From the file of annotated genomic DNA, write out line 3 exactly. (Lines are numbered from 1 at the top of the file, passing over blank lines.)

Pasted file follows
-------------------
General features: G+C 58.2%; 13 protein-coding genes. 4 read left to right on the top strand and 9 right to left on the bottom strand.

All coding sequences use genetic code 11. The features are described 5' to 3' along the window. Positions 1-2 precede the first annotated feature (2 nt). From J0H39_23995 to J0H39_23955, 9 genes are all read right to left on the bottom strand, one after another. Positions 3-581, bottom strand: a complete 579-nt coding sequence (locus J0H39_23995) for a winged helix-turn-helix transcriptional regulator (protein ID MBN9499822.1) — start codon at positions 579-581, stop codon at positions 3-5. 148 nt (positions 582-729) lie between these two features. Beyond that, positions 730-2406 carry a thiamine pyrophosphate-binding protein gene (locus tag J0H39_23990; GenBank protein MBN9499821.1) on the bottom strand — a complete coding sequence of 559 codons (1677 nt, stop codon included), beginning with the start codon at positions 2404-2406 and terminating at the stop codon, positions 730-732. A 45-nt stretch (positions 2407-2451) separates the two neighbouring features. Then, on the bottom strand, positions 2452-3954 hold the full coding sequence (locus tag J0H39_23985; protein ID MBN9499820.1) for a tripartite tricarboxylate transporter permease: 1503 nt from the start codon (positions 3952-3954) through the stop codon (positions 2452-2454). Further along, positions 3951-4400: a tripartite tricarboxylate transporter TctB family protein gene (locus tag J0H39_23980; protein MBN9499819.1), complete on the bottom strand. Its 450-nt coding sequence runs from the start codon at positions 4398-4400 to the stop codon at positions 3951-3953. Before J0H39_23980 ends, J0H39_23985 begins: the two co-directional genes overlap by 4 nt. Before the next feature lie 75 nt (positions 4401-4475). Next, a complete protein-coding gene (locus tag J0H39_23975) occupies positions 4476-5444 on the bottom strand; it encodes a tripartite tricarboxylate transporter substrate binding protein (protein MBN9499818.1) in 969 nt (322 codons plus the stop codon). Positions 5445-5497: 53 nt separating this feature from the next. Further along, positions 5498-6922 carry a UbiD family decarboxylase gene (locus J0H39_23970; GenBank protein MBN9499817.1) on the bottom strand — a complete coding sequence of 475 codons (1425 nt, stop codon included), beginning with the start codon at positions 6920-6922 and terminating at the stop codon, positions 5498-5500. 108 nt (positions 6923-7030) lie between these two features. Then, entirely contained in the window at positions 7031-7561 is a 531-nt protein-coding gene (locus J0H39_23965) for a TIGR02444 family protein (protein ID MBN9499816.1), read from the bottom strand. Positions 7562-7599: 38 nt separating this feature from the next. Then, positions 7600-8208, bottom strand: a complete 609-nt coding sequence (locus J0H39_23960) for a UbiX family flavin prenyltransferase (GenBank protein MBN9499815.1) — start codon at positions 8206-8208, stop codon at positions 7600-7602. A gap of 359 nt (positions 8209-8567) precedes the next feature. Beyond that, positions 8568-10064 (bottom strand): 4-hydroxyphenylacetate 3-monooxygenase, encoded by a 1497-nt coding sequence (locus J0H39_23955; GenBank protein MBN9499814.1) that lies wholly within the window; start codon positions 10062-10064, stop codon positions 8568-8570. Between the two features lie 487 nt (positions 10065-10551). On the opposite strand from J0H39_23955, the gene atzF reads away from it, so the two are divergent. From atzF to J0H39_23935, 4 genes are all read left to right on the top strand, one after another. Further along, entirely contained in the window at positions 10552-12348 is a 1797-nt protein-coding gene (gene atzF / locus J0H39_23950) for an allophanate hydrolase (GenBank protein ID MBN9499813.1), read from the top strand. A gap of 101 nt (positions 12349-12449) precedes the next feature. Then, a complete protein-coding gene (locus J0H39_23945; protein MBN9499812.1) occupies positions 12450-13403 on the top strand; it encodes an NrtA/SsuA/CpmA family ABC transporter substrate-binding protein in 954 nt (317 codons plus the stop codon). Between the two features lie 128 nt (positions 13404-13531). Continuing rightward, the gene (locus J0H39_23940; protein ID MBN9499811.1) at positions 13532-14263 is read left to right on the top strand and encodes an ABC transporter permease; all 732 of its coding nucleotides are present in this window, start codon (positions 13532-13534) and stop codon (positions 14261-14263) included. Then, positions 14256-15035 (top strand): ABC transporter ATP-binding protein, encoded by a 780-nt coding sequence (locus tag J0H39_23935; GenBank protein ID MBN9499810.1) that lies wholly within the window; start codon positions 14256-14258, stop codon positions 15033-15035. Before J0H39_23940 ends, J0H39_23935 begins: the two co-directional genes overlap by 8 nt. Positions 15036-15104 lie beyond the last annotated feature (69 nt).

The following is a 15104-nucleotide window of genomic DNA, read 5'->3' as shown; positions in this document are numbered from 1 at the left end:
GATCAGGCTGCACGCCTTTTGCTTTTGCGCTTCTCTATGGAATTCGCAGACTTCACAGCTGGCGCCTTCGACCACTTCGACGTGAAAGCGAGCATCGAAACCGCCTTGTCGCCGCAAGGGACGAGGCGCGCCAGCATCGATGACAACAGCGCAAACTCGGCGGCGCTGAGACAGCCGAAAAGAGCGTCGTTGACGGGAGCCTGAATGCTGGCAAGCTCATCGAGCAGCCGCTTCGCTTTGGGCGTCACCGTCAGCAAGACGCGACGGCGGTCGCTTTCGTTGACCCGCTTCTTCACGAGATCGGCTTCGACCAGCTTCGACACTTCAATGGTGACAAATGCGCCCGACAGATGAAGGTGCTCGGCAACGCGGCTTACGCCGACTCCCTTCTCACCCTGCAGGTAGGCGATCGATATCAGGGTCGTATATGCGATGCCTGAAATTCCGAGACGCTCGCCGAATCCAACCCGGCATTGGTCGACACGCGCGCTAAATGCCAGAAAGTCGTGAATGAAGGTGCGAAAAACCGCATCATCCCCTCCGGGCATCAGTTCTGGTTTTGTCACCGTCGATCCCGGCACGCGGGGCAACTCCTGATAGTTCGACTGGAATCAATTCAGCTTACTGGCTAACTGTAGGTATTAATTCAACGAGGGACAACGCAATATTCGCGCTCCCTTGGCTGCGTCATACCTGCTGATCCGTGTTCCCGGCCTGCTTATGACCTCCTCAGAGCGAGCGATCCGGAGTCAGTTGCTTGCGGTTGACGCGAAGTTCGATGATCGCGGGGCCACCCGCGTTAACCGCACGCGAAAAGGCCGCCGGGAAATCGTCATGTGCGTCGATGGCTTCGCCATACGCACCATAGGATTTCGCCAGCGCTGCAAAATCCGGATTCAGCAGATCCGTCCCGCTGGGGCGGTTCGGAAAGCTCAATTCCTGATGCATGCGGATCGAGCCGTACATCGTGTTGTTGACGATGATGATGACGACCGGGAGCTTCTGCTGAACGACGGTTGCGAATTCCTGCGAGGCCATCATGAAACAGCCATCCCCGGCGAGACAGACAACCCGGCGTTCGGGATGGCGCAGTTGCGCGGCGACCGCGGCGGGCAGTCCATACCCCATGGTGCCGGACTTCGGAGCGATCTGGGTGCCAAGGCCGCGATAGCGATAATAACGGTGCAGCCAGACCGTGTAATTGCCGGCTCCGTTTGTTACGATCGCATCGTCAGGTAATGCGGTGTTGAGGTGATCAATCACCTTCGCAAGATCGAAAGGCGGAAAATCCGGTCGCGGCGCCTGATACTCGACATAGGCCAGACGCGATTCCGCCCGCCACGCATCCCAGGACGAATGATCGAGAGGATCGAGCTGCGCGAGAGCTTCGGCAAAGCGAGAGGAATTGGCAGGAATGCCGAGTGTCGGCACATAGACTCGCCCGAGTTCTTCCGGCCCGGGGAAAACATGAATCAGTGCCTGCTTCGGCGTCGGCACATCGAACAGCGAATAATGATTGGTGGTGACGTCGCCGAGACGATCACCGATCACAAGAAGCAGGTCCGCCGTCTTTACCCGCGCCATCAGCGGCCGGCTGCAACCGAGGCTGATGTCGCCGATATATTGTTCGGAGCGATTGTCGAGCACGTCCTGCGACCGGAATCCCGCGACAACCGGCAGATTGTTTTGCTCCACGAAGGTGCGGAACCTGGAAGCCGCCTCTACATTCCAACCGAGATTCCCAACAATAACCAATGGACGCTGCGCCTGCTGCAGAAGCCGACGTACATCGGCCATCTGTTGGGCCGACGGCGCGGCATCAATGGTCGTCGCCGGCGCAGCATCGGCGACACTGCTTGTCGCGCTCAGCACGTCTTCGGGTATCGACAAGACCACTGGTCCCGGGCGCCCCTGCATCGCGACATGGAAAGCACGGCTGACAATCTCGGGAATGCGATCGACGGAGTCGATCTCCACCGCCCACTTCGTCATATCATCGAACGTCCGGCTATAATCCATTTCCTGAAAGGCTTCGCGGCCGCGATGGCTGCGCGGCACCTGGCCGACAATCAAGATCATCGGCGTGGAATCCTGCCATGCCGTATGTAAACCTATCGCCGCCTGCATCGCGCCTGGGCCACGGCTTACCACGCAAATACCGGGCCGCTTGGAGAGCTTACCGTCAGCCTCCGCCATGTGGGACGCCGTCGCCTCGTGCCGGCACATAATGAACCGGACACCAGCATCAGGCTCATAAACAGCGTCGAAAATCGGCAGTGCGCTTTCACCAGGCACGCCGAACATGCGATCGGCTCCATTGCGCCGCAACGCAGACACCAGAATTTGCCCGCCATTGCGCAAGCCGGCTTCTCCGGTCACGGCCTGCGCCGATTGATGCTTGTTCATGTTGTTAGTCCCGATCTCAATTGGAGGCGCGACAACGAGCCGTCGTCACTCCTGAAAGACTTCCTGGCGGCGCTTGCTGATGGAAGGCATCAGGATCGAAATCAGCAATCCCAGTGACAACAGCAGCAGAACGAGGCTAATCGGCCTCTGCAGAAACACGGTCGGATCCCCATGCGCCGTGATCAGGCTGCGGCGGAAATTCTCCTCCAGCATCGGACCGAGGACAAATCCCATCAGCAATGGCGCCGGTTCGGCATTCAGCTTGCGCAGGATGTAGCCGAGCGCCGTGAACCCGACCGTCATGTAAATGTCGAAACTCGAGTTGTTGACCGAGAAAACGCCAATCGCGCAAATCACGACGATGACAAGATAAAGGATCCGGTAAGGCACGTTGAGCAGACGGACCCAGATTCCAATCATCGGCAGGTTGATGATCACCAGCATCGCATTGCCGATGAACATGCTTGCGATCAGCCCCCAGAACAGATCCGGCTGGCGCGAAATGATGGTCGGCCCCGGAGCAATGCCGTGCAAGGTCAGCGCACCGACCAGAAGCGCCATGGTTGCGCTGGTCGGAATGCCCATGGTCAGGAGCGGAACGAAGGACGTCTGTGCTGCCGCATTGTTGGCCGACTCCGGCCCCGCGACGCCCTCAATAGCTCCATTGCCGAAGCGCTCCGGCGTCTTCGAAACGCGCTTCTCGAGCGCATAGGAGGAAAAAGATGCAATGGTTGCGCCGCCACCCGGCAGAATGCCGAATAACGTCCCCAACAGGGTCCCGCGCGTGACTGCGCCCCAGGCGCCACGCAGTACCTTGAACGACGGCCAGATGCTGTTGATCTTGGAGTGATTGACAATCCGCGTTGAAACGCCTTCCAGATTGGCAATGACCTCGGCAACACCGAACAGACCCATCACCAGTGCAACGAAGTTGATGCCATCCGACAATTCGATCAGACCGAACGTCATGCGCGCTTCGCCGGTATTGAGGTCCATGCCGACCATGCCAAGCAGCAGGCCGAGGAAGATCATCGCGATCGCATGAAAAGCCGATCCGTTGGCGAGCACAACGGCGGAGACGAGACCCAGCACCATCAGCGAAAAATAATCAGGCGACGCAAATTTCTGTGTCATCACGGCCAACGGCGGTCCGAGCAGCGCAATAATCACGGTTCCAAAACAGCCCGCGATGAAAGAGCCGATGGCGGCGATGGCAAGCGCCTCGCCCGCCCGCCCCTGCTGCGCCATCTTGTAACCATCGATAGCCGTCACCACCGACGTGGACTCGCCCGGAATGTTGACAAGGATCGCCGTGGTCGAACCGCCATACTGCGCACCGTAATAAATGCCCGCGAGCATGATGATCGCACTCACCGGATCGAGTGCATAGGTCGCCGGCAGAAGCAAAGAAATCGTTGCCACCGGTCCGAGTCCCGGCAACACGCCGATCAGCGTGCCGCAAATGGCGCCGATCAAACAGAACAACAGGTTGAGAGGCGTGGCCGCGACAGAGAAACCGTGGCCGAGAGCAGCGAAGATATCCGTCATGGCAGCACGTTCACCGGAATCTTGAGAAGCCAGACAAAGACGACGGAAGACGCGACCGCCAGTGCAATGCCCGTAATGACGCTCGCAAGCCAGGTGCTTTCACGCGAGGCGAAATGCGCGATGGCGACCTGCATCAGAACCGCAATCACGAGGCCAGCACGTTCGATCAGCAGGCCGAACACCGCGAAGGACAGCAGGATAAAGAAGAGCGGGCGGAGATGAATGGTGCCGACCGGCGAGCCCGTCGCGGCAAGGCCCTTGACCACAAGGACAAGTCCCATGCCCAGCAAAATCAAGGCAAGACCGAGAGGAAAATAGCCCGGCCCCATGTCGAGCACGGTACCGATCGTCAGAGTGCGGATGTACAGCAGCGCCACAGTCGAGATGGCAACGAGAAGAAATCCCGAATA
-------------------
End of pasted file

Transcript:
The following is a 15104-nucleotide window of genomic DNA, read 5'->3' as shown; positions in this document are numbered from 1 at the left end: